Facts beat ignorance
I’m sure that the present economic difficulties will bring a rare number of anti-Semitic crackpots out of the woodwork.
I subscribe to a Yahoo group. One of my fellow subscribers posted a piece of rubbish blaming most of the world’s problems on “international banks,” particularly the House of Rothschild. It was an exercise in creative history, full of false information. I would be surprised if the author was ever in the same room with a history book.
I countered with the facts. Information always defeats ignorance. I suggest your readers do the same thing.
‘Left wing’ newspaper
If The Jewish Chronicle is to continue as the only community wide newspaper for the Pittsburgh Jewish community, it needs to become politically neutral, in word and in deed.
In presidential elections since World War II, Republicans have won nine times and Democrats but four. It behooves the Jewish community nationally and locally to be bipartisan or nonpartisan. As our numbers diminish and our percent of the U.S. population has dropped to about 2 percent, if we are to have continued influence in government, we must be able to work on both sides of the aisle. AIPAC has been successful because they work with whomever is in office, a lesson that most Jewish organizations have forgotten.
This election cycle The Chronicle has been strongly partisan, playing up the Democratic convention, while virtually ignoring the Republican. Every issue features “marvelous” Democrats, while ignoring or condemning Republicans.
Having lived in Michigan, I am not proud that Sen. Carl and Rep. Sander Levin are Jewish. With two Democratic senators, and a Democratic Governor, Michigan with an 8.9 percent unemployment has the worst economy of any state.
If The Chronicle is going to be an organ of the left wing of the Democratic party, then you owe it to your readers and subscribers to honestly state this policy.
A question of leadership
The level of fear and trepidation of some members of the Jewish community is astounding. It seems that many have accepted the line drilled into them during the past eight years — that only the Republicans care about Israel. But it is a false line and unfounded fear. Republicans and Democrats love the State of Israel. Both John McCain and Barack Obama will offer similar support for her.
The question for us then is whether a United States weakened by eight years of Republican misrule can offer the support that Israel needs. Can we, American supporters of Israel, stand another four years of such continued pathetic leadership? And how is Israel made safer when a Republican-led government has done nothing but make us weak militarily and economically, and a joke in the eyes of the world.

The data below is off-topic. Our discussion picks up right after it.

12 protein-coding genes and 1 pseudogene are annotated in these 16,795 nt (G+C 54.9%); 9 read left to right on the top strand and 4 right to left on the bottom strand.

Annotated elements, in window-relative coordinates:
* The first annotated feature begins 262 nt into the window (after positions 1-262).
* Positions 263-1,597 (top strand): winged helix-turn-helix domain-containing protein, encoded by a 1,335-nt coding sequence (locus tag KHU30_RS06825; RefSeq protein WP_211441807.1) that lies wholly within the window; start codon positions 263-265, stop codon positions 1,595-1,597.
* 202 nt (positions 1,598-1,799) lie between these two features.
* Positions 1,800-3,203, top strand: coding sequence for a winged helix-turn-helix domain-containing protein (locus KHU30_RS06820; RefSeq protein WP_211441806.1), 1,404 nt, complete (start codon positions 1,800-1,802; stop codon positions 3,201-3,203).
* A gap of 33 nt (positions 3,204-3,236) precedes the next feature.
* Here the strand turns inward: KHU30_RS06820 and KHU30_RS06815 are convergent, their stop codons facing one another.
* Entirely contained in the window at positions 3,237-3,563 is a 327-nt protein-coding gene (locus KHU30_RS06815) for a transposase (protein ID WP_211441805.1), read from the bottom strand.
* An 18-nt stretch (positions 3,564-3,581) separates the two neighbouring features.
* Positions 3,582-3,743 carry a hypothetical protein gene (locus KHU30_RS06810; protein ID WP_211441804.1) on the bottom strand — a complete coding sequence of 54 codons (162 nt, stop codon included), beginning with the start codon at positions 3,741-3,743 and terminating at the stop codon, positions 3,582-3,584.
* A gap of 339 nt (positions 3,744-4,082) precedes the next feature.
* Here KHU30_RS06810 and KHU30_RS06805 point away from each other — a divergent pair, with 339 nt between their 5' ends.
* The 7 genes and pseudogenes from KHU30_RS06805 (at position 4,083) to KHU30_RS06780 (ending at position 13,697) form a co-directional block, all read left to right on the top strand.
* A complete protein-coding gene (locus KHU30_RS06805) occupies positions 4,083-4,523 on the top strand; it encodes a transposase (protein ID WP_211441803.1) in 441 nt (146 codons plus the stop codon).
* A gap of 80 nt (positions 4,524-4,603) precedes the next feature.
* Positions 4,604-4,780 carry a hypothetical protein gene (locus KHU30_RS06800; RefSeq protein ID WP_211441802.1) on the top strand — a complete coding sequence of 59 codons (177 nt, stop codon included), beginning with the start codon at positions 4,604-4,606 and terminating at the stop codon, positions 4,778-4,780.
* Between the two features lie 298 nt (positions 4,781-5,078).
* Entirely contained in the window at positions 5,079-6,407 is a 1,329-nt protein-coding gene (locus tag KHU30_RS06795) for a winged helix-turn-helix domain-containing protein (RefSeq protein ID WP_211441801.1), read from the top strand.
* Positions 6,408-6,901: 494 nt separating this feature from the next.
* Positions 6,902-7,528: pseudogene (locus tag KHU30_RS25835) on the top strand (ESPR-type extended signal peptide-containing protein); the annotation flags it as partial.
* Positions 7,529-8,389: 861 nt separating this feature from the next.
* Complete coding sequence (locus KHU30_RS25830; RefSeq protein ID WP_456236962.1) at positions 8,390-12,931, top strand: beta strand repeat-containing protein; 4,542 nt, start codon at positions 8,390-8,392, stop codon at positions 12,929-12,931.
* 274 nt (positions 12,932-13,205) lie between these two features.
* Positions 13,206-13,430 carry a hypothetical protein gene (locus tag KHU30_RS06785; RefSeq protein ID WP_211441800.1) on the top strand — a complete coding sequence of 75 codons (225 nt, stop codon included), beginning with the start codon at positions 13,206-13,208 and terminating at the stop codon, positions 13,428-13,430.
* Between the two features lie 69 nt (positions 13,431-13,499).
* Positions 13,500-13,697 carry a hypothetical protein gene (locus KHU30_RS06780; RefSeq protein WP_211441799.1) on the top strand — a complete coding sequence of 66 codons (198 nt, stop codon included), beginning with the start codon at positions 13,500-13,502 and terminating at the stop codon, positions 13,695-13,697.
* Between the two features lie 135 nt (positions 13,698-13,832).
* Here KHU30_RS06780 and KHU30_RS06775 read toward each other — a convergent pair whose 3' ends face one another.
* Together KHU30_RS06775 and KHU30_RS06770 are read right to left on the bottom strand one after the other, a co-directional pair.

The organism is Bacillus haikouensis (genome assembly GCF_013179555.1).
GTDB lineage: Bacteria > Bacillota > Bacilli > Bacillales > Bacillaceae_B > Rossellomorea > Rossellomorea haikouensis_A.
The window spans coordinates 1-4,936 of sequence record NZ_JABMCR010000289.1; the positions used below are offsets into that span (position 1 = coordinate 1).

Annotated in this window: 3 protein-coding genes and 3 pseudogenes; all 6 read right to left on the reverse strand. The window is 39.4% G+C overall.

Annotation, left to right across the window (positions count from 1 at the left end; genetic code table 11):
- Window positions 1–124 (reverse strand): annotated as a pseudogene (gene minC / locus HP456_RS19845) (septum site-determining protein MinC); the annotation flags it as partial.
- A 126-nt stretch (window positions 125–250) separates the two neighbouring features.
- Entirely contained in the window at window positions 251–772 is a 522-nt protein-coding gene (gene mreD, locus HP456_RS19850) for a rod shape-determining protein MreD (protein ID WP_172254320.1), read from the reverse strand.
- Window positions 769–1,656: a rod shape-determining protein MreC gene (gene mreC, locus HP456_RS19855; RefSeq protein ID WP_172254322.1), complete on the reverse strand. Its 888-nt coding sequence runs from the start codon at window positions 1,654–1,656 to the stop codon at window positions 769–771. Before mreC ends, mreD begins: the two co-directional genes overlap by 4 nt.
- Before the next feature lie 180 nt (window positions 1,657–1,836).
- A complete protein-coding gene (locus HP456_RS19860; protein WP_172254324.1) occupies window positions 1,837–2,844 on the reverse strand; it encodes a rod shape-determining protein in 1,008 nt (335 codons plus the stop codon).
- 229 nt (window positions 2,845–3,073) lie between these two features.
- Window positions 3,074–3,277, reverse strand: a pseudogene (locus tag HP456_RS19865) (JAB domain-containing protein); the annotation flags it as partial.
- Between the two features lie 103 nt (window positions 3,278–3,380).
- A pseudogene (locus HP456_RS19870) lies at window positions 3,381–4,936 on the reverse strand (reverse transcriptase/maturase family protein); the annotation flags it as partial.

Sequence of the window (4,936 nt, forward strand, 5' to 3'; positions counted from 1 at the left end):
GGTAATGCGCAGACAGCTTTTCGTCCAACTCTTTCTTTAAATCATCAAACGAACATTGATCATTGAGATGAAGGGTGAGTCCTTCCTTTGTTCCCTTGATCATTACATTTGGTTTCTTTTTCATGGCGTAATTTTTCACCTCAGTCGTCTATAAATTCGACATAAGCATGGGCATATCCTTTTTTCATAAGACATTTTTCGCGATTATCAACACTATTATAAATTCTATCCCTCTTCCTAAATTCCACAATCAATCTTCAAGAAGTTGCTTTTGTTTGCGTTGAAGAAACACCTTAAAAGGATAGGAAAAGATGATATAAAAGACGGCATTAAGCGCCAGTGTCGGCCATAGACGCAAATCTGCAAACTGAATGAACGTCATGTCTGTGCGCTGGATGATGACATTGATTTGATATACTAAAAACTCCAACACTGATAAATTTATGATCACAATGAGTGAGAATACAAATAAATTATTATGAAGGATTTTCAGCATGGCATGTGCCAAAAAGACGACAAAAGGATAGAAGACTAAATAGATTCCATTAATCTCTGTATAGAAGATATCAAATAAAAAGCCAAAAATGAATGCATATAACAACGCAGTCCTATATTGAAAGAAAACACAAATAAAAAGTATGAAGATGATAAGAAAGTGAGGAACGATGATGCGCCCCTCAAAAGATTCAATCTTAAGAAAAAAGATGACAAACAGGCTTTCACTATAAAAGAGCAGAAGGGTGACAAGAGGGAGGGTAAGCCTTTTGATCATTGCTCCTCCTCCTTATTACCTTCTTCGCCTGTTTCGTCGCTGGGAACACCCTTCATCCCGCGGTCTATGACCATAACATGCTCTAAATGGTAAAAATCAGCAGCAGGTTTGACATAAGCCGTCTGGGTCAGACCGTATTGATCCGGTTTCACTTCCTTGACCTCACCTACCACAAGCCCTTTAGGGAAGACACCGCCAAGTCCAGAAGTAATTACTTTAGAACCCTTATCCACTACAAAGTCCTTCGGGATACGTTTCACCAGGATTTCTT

In her zealous support for Democratic presidential candidate Barack Obama on Oct. 9 (“Writer, paper assailed”) Andee Lowenstein lashes out at Donald A. Moskowitz for his letter of Oct. 2, in which he criticizes the senator, and at The Chronicle for publishing it. Ms. Lowenstein is off base on both counts.
Ms. Lowenstein praises and credits Obama for distancing himself from his racist, bigoted pastor and bosom buddy of over 20 years, Jeremiah Wright. What she does not acknowledge is that Obama only condemned Wright after the fact, long after he was embroiled in the current presidential race, and that he did so only when pressure from the embarrassement Wright was causing him could no longer be ignored. I do not believe that Obama shares Wright’s hateful views toward “rich white people” nor that Obama similarly damns America, but he remained a generous and involved member of Wright’s church for more than 20 years, including heavily involving his family in it.
Ms. Lowenstein contends that the Moskowitz letter is “embarrassing to all Jews and hateful towards all people.” Correction: It is embarrassing to her; she does not speak for “all Jews,” and certainly not for me.
I believe that the intelligent voter must review the facts with an open mind and without the application of rose-colored glasses. That is why I have been every bit as critical of my party’s candidate, John McCain, as I have been of Sen. Obama, and why I cannot vote for Sen. McCain.
A healthy and informed dialogue is always beneficial and the glory of free speech was meant to apply even to those with whom some may disagree. The Chronicle is to be credited, not made to feel guilty about publishing the Moskowitz letter, which represents a view every bit as legitimate as Ms. Lowenstein’s.
Oren M. Spiegler
Upper St. Clair